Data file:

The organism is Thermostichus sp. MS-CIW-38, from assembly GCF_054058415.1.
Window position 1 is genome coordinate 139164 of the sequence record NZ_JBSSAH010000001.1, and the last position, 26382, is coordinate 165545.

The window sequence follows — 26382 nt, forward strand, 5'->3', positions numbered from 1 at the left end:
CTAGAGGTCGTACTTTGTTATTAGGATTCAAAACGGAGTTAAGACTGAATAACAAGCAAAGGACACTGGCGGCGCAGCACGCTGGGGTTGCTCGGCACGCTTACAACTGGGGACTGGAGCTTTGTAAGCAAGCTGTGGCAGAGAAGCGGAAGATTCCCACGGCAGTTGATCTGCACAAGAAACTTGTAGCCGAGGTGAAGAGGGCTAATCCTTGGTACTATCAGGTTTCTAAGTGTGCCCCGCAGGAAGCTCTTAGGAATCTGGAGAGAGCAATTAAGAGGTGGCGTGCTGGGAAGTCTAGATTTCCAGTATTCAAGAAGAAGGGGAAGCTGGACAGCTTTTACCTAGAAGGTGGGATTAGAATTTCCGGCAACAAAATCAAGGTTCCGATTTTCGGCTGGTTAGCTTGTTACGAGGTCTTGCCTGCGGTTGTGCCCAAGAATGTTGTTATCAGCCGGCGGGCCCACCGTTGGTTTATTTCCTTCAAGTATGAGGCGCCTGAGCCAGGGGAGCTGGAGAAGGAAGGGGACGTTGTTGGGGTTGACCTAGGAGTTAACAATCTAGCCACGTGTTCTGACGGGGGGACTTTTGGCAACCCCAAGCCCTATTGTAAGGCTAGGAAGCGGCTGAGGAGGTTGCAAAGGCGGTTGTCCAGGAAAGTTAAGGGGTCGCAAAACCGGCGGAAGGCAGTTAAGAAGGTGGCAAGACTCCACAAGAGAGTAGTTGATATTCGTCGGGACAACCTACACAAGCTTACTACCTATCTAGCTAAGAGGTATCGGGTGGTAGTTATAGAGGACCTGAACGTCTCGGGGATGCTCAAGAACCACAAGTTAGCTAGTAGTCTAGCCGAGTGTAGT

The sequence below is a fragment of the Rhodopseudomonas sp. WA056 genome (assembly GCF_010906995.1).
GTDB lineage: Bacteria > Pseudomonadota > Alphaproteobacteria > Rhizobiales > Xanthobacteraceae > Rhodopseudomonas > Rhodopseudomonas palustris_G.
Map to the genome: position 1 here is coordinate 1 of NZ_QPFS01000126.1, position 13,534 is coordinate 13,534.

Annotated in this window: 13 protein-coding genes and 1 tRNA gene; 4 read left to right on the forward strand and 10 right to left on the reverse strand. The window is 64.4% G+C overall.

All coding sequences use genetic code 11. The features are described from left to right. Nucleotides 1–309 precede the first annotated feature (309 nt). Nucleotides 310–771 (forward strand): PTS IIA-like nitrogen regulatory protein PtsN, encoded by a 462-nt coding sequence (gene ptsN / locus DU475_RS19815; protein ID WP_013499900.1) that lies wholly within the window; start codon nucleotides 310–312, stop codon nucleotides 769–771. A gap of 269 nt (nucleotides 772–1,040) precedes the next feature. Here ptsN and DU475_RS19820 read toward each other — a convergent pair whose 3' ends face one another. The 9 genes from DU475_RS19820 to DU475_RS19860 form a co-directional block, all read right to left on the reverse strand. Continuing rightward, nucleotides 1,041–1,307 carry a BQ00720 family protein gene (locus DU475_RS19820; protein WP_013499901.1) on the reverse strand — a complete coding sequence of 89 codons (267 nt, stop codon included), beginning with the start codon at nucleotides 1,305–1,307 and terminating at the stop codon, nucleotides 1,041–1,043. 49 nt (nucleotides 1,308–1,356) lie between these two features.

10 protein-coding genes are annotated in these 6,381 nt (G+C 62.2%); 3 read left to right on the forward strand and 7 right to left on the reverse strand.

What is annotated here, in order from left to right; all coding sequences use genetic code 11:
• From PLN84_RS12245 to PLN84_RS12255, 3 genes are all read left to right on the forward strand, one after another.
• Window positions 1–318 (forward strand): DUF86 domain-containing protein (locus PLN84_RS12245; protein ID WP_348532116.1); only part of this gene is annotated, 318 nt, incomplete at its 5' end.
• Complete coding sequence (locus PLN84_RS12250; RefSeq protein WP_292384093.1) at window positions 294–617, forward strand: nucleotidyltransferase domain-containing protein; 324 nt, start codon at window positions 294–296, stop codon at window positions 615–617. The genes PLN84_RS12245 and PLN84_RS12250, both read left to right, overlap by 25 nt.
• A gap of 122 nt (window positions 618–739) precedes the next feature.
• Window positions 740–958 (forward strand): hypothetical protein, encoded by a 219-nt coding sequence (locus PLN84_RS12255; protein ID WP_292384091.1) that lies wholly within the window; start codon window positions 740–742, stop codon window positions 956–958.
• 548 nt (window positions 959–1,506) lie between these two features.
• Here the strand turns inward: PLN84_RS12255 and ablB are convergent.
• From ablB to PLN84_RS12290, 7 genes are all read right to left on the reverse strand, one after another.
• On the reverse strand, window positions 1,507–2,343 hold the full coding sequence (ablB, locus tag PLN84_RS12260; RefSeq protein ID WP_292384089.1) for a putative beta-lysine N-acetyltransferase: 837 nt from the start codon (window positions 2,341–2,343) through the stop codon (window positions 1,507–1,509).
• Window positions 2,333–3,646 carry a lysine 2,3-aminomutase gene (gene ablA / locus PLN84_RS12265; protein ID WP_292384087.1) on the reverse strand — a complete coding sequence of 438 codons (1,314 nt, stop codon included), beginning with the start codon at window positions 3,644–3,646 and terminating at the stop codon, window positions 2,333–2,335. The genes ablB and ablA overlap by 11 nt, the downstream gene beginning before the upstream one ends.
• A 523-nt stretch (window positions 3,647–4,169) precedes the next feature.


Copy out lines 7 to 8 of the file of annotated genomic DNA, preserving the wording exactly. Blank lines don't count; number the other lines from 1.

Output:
Map to the genome: position 1 here is coordinate 1 of NZ_QPFS01000126.1, position 13,534 is coordinate 13,534.

Annotated in this window: 13 protein-coding genes and 1 tRNA gene; 4 read left to right on the forward strand and 10 right to left on the reverse strand. The window is 64.4% G+C overall.